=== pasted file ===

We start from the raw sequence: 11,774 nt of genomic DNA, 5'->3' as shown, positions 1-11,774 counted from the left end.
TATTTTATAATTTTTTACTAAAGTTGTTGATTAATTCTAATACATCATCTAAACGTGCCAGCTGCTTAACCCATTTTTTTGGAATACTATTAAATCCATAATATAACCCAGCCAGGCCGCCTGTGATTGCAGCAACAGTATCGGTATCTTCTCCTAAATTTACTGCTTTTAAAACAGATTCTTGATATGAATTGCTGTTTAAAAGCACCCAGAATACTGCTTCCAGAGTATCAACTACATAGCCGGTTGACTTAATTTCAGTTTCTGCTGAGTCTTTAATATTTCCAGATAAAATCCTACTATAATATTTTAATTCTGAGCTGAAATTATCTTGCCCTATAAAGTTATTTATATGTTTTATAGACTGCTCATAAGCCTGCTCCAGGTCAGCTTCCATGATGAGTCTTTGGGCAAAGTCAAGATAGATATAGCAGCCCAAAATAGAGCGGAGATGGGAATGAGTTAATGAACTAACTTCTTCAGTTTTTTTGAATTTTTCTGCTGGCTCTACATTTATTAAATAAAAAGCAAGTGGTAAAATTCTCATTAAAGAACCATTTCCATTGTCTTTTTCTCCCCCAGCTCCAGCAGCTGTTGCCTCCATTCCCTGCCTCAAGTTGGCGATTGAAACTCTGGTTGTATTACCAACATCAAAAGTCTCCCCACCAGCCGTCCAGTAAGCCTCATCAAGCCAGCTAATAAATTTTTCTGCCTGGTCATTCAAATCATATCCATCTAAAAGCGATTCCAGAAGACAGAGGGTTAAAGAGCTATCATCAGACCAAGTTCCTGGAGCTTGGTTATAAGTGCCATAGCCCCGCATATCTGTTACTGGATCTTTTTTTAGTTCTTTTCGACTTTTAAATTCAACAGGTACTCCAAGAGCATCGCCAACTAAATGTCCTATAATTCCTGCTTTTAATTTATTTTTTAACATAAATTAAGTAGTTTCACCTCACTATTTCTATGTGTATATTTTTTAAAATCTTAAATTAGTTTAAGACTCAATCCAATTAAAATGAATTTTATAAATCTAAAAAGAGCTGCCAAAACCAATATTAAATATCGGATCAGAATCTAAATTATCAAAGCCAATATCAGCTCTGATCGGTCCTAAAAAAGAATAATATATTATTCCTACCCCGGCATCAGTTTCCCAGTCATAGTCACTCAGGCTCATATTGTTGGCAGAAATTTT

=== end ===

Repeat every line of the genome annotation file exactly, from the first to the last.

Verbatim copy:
We start from the raw sequence: 11,774 nt of genomic DNA, 5'->3' as shown, positions 1-11,774 counted from the left end.
TATTTTATAATTTTTTACTAAAGTTGTTGATTAATTCTAATACATCATCTAAACGTGCCAGCTGCTTAACCCATTTTTTTGGAATACTATTAAATCCATAATATAACCCAGCCAGGCCGCCTGTGATTGCAGCAACAGTATCGGTATCTTCTCCTAAATTTACTGCTTTTAAAACAGATTCTTGATATGAATTGCTGTTTAAAAGCACCCAGAATACTGCTTCCAGAGTATCAACTACATAGCCGGTTGACTTAATTTCAGTTTCTGCTGAGTCTTTAATATTTCCAGATAAAATCCTACTATAATATTTTAATTCTGAGCTGAAATTATCTTGCCCTATAAAGTTATTTATATGTTTTATAGACTGCTCATAAGCCTGCTCCAGGTCAGCTTCCATGATGAGTCTTTGGGCAAAGTCAAGATAGATATAGCAGCCCAAAATAGAGCGGAGATGGGAATGAGTTAATGAACTAACTTCTTCAGTTTTTTTGAATTTTTCTGCTGGCTCTACATTTATTAAATAAAAAGCAAGTGGTAAAATTCTCATTAAAGAACCATTTCCATTGTCTTTTTCTCCCCCAGCTCCAGCAGCTGTTGCCTCCATTCCCTGCCTCAAGTTGGCGATTGAAACTCTGGTTGTATTACCAACATCAAAAGTCTCCCCACCAGCCGTCCAGTAAGCCTCATCAAGCCAGCTAATAAATTTTTCTGCCTGGTCATTCAAATCATATCCATCTAAAAGCGATTCCAGAAGACAGAGGGTTAAAGAGCTATCATCAGACCAAGTTCCTGGAGCTTGGTTATAAGTGCCATAGCCCCGCATATCTGTTACTGGATCTTTTTTTAGTTCTTTTCGACTTTTAAATTCAACAGGTACTCCAAGAGCATCGCCAACTAAATGTCCTATAATTCCTGCTTTTAATTTATTTTTTAACATAAATTAAGTAGTTTCACCTCACTATTTCTATGTGTATATTTTTTAAAATCTTAAATTAGTTTAAGACTCAATCCAATTAAAATGAATTTTATAAATCTAAAAAGAGCTGCCAAAACCAATATTAAATATCGGATCAGAATCTAAATTATCAAAGCCAATATCAGCTCTGATCGGTCCTAAAAAAGAATAATATATTATTCCTACCCCGGCATCAGTTTCCCAGTCATAGTCACTCAGGCTCATATTGTTGGCAGAAATTTT